Sustainability

The Italian Job

Jessica Lockey discovers how a small town in Tuscany has inspired 123 other Italian municipalities to take up zero waste strategies

In the Italian town of Capannori, a municipality in the Lucca province of Tuscany, a zero waste movement is gaining pace. The first Italian municipality to adopt a zero waste strategy, and credited with galvanising 123 others to follow its lead, Capannori currently recycles 82 per cent of its residual waste at source, with only 0.4 kilogrammes of residual waste per person. 

The impressive achievement started with several commitments made in 2007 to achieve zero waste by 2020: introducing a pay-as-you-throw system; phasing out incineration and landfill; and prioritising waste prevention, with special emphasis on extended producer responsibility. 

But perhaps most significantly, in 2010 the town also set up a Zero Waste Research Centre (ZWRC) on a three-year budget of €20,000 (£17,300) to address the issue of ‘unseen’ waste. Critical of the traditional systems of waste management that are designed to hide waste, Rossano Ercolini, the centre’s Director, tells Resource that he set out to ‘make waste visible’. 

“Residual waste has to be visible and studied because it represents a ‘design mistake’ by not being recyclable and/or not compostable”, he says, going on to explain that ZWRC grew out of Ambiente e Futuro (Environment and Future), an organisation Ercolini originally formed to fight local incinerator plans.

To tackle waste, the centre works with waste experts – designers, university professors, artists, etc – on its operative team and scientific committee, which is presided over by zero waste advocate Paul Connett. They provide advice about ways to avoid waste, and propose solutions to waste problems, like excess packaging and waste pulp from paper mills. The centre also promotes case studies and awareness campaigns, such as ‘International plastic bag free day’ (3 July), and an initiative providing families with free reusable nappies for their child’s first year. 

zero waste research centre

The team isn’t afraid to get really stuck in: to understand what products and materials are repeatedly thrown away, ZWRC has looked inside households’ grey residual bags, discovering they’re made up of 28 per cent plastics, 22 per cent biowaste, 16 per cent clothing and 13 per cent nappies. The group believes that, with the right policies and better product design, non-recyclable or reusable household and commercial waste could be reduced to less than five per cent of total waste.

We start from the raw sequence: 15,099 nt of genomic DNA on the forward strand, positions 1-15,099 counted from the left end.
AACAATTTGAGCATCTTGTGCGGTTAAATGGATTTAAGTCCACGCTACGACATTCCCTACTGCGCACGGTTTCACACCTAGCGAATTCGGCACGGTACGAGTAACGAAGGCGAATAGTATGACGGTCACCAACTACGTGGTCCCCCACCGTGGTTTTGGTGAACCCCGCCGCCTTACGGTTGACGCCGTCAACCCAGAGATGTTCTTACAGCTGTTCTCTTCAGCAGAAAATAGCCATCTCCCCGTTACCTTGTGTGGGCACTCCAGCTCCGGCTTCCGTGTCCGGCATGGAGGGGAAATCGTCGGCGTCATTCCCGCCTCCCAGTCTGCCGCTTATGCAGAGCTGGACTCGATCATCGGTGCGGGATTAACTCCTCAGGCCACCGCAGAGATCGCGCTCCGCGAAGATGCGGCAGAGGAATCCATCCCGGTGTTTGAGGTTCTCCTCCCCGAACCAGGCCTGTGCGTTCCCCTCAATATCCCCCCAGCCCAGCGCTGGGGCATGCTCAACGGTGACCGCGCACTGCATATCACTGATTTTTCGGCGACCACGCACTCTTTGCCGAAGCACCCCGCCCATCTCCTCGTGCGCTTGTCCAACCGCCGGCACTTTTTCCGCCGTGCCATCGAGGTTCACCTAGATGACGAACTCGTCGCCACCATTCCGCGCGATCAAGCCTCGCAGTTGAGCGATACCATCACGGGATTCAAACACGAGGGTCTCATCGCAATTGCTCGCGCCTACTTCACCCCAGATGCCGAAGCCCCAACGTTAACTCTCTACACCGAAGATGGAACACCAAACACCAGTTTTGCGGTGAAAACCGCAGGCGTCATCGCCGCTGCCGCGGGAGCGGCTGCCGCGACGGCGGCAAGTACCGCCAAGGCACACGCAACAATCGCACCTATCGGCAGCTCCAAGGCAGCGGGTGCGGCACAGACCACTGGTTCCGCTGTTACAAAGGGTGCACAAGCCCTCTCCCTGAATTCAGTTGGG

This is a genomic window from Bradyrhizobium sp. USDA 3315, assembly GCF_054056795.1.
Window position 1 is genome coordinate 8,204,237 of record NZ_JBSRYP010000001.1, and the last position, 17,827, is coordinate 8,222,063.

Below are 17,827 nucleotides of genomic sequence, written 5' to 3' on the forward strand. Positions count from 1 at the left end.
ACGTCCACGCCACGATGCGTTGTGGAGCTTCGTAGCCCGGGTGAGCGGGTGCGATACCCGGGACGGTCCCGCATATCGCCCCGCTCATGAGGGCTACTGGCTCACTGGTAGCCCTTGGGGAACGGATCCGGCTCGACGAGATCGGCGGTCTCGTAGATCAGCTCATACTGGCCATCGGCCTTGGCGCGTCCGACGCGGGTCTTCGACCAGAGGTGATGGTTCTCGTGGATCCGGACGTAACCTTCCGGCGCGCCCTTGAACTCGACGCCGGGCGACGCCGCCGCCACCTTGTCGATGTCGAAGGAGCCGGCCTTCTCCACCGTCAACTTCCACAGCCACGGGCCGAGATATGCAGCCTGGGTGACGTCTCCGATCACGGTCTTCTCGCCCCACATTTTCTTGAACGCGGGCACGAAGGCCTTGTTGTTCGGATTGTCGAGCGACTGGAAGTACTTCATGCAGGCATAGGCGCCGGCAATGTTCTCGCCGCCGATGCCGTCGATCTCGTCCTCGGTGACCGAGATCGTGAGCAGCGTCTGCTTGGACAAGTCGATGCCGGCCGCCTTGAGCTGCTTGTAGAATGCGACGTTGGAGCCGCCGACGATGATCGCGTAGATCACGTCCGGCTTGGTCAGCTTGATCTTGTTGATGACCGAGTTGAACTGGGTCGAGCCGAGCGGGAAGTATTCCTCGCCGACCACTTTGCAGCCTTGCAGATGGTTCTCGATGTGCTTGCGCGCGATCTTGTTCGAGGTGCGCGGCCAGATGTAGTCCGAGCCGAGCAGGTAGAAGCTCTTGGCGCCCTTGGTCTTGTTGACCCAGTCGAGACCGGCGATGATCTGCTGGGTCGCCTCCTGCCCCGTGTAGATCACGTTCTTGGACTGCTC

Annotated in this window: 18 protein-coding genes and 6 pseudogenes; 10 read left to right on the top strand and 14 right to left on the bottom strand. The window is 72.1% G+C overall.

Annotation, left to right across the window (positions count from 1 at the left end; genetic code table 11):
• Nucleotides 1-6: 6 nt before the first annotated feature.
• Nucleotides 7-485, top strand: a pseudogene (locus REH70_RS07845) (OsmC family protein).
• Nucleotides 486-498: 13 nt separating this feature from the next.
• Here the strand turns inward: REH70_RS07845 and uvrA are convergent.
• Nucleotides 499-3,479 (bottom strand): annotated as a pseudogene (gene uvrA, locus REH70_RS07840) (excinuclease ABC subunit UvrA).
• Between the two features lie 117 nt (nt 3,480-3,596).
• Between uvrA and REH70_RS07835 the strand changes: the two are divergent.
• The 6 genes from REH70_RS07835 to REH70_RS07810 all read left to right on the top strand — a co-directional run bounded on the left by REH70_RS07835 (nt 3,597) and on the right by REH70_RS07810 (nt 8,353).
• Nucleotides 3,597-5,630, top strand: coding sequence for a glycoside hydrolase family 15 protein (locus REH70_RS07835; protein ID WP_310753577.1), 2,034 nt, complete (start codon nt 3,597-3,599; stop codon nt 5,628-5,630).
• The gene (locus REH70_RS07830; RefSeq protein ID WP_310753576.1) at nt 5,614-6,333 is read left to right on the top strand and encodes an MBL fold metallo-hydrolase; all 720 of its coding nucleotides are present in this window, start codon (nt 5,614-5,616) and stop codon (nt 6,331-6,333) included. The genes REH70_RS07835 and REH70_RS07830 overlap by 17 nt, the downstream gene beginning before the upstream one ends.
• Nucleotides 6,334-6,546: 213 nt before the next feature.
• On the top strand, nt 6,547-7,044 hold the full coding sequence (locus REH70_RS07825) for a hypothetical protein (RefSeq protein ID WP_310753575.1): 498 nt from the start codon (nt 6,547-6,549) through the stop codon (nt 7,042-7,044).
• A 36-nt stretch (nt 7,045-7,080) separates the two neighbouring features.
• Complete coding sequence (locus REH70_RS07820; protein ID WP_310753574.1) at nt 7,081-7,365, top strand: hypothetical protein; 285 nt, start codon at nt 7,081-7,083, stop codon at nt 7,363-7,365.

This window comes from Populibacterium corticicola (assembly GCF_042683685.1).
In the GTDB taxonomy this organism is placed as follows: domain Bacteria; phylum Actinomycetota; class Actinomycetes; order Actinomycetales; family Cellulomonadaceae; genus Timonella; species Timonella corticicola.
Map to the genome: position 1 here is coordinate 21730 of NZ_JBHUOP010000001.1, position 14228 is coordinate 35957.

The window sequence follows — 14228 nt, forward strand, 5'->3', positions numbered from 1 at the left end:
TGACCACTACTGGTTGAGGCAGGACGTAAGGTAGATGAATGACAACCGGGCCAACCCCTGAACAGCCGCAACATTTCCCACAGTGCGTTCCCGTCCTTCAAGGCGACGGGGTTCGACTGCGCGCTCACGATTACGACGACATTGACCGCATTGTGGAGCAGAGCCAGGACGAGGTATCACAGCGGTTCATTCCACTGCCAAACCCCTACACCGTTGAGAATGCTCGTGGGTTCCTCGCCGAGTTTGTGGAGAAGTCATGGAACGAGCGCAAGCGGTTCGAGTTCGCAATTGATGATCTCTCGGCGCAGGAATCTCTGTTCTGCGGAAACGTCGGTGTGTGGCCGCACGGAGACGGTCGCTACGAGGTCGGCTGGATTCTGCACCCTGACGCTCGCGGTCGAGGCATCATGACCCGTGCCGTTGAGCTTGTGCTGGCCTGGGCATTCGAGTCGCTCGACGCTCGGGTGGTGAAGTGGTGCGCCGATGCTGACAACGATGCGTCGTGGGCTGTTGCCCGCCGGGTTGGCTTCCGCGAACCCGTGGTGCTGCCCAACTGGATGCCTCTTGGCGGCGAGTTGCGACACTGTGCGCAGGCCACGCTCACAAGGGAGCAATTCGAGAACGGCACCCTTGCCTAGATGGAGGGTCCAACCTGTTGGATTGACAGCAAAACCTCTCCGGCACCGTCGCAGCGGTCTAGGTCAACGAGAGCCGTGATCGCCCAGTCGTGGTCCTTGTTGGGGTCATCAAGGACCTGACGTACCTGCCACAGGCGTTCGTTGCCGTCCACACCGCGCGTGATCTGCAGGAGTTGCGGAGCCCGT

And the group’s actions are getting results. Having discovered that Lavazza coffee capsules were repeatedly cropping up in the residual waste piles (10 billion capsules are sold in the world every year, with a tenth – around 12,000 tonnes – disposed of in Italian landfills and incinerators), the group sent proposals to Lavazza and Nespresso, asking them to rethink their products’ end-of-life options. Specifically, they suggested take-back systems to recover capsules for composting, reuse or recycling. 

Lavazza invited the zero waste group to collaborate in developing a solution, and has announced that it is starting a pilot project to develop a new design for reusable coffee capsules. What’s more, Ercolini received a call from the AIIPA (the association representing all Italian coffee companies, including Lavazza) in July, announcing plans for a pilot plan to recover plastic and coffee grounds from coffee capsules, with one project based in Capannori. The research centre is also working with Florence University’s Agriculture Faculty on a study using coffee grounds to produce mushrooms. 

But it’s not just the centre’s employees who have been thinking of designing out waste. Led by Ercolini, Capannori primary school children have created ‘The Little Museum of Bad Design’, which showcases ‘poorly designed’ packaging and products that cannot be reused, repaired, recycled or composted.

Ercolini says: “I am a primary school teacher and I think that education is ‘the breath of the zero waste project’. Children are the future… ‘The Little Museum of Bad Design’ is a fun way to involve both children and companies.”

Indeed, the involvement needs to spread up the chain of consumption as well; when asked how people can reduce their waste, Ercolini tells Resource: “Citizens can solve 70 per cent (or more) of the problem, but the rest has to be put in the hands of companies who need to accept greater responsibility for what they put on the market.” 

As winner of the environmental Goldman Prize for Europe this year, Ercolini was celebrated for his work in ‘protecting and enhancing our environment’ at a grassroots level, and received a US$150,000 (£97,600) cash prize – thought to be the largest award for grassroots environmental activism, which Ercolini says will be very useful: “Thanks to the funds coming from my prize, we can promote our activities to improve reuse centres, create waste reduction campaigns, and so on. Two Italian publishers have also asked me to write books about our experience, and so I’ll put those funds to support new projects, such as giving jobs to young designers who can work on designing out waste. We need more money, but we need also more involvement.” 

As well as supporting local projects, the prize has shed media light on the project, and Ercolini has been invited to promote a zero waste goal in France. “Now we are very powerful and our zero waste project is opening many doors”, Ercolini notes. Watch this space…